If you opt for a longer-duration EMI, say, for 24 months, the excess amount you pay would be close to one-fourths of the total cost of your holiday. An EMI for 24 months at an annual interest rate of 15% makes you spend an additional ₹ 24,500. Keep in mind that the more you extend your repayment period, the higher the rate your bank will charge. The interest rate on a 6- or 12-month EMI is lesser than that on a 18- or 24-month EMI. Other than this, your bank may charge you more if your payments get delayed or even if you prepay the instalments.
“Most people don’t think too much before taking an EMI. They are happy that money is available to them when they need it," said Shweta Jain, certified financial planner, CEO and founder, Investography. “Spending money becomes a habit and people realise it only later when things go out of hand."
“If you cannot afford a ₹ 20,000 phone and you buy it on EMI, it is a sorry tale of how your finances are. The best thing to do is save up and be okay with delayed gratification. It makes a lot of sense to keep aside your purchases until you free up some money rather than borrowing and paying more," said Suresh Sadagopan, founder, Ladder7 Financial Advisories.
Financial planners say when you purchase something with a fixed budget in mind and that is all you can afford, you will not be tempted to spend more. Whereas, if you pay through your credit cards or loans, you may end up spending a lot more because of the easy availability of money.
Separate money box
If you are someone who often makes unplanned purchases or have an insatiable wanderlust, what could possibly work for you is having a separate money box. Perhaps an SIP in a liquid debt fund would help you save sufficient money for the lifestyle you aspire for or the unplanned spending. Suppose you invest ₹ 12,050 every month in a liquid debt fund ( ₹ 1,44,600 a year), assuming an average return of 7%, you will get ₹ 1.5 lakh after a year. If you have more time before you take off for the dream holiday, then you will need to invest much less.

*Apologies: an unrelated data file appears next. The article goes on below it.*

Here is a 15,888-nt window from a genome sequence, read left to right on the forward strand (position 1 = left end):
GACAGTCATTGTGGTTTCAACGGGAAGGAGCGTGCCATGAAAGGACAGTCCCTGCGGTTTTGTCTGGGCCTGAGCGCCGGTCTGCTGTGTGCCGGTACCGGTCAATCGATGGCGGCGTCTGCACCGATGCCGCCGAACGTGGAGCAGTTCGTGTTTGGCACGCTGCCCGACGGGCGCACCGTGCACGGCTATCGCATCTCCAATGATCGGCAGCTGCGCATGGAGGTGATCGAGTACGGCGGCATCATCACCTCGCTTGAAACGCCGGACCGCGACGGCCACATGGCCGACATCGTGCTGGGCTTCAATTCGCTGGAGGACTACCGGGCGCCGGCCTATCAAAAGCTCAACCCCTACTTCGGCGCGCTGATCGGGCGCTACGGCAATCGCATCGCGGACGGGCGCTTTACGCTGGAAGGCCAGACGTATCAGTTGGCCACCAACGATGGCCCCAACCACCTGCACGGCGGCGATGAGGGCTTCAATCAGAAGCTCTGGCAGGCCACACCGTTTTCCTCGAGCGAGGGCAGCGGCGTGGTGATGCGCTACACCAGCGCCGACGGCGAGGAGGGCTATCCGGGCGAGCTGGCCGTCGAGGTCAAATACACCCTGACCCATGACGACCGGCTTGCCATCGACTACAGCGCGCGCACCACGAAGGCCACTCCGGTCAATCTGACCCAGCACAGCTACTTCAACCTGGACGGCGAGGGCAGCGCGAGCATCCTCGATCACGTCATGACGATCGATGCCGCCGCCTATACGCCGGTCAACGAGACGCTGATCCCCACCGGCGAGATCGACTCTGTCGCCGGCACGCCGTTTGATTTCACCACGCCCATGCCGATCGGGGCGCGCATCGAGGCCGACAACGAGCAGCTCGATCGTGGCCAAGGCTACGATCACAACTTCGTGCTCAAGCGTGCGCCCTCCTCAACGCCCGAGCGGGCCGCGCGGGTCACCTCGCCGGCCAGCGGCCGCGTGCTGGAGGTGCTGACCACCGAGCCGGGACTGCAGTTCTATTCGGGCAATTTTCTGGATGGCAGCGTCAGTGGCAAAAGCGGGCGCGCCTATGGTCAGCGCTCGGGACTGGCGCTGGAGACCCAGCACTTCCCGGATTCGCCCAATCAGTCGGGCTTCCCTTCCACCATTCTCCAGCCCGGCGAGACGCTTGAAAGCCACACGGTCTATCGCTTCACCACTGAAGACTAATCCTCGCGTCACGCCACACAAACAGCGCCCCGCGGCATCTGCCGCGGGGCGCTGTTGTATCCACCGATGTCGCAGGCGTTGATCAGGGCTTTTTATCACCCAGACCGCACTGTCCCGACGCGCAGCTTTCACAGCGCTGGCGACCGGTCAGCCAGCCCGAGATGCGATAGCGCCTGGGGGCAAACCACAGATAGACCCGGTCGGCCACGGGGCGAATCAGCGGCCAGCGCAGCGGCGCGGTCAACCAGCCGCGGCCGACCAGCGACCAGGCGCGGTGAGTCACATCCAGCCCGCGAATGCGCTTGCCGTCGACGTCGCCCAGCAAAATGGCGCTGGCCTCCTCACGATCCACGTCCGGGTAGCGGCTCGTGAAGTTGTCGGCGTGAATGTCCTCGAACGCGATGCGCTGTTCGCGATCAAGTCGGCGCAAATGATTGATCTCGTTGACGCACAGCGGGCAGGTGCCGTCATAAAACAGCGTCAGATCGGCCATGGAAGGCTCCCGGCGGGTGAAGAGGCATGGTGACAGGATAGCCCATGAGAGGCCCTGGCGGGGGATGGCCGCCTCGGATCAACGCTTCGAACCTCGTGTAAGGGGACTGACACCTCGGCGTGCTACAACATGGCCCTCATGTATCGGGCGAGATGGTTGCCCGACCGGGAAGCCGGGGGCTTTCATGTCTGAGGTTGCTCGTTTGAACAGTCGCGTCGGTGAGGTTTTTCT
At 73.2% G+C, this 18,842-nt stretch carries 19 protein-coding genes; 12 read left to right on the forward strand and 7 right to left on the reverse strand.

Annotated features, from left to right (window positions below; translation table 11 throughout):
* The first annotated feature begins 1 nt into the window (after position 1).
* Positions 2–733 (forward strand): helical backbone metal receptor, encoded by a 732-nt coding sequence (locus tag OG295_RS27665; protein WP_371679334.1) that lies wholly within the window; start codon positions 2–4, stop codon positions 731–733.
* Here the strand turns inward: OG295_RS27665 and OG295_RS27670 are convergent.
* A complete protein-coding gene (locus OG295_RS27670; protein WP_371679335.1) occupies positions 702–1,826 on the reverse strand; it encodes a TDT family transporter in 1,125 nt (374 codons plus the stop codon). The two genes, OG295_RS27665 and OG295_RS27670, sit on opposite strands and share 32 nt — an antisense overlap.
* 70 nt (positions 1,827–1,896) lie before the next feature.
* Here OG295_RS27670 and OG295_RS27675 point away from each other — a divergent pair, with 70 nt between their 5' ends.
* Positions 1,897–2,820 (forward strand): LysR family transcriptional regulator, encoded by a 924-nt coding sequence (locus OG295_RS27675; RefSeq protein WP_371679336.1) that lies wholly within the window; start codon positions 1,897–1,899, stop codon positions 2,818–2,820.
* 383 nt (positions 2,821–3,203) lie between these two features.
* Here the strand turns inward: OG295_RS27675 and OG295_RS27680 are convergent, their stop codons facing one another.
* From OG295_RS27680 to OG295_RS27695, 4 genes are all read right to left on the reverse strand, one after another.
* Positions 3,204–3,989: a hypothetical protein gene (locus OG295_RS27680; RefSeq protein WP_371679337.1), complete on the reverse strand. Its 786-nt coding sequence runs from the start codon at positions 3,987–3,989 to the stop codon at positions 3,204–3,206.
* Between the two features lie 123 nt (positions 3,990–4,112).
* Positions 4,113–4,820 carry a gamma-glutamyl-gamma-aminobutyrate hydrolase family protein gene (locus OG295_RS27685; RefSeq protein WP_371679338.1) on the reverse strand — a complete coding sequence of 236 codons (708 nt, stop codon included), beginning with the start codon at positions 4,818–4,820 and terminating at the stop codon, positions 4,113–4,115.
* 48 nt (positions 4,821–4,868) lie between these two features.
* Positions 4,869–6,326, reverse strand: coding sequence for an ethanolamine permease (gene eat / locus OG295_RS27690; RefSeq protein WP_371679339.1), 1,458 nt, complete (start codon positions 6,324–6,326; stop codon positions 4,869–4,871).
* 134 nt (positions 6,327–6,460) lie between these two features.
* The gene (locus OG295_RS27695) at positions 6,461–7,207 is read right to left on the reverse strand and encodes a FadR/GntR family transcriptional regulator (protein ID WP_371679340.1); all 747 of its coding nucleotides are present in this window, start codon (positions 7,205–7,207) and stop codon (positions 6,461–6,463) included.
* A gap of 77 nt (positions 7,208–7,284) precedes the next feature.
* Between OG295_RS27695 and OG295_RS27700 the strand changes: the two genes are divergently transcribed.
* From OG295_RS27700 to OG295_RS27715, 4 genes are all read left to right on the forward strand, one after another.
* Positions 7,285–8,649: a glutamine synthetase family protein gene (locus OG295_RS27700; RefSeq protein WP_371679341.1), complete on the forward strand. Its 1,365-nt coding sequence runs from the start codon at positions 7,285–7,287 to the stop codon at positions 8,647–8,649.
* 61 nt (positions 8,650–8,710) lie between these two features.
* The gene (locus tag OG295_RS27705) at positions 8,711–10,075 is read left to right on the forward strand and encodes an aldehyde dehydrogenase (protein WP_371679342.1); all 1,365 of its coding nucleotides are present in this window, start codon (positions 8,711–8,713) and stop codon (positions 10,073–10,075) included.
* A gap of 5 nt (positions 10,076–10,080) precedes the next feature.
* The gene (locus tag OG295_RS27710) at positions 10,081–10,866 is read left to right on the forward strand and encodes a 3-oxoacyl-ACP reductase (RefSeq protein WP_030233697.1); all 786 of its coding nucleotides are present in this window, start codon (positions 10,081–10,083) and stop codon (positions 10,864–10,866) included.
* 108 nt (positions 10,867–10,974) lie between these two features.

The longer time you have for investment, the less is the amount you need to invest due to the power of compounding. In our example, to get ₹ 1.5 lakh in a year at a return of 7%, your monthly contribution will have to be ₹ 12,050. But stretch your time horizon to two years and your monthly budget goes down by more than half.
“In an EMI you pay interest and in an SIP you earn interest. It is as simple as that but simple isn’t easy. If you plan that holiday earlier, you will start saving for it and earn an interest on your savings by investing in an SIP in a liquid or even an ultra short fund for your short-term goals. You also get the time to do enough research, decide on the best time to visit the place, and get a good deal on tickets," said Jain.
Compare your outgo on SIPs and EMIs (see graph), and you will notice how your savings keep increasing over time when you invest in SIPs and how you end up paying more and more when you extend the duration of your EMI. If you invest in an SIP for 12 months you shell out ₹ 1,44,600 but if you opt for an EMI for the same period, you spend ₹ 1,60,771, excluding additional charges.
While saving in a tool like SIP helps plan finances systematically, keep your investments in sync with your goals. The shorter the goal, the lesser the risk you can take with your money. It’s advisable to sit with your financial planner to understand how much to save and in which instrument. But what is not debatable is the fact that when you plan and save for a goal, not only do you savour it but you also spend less.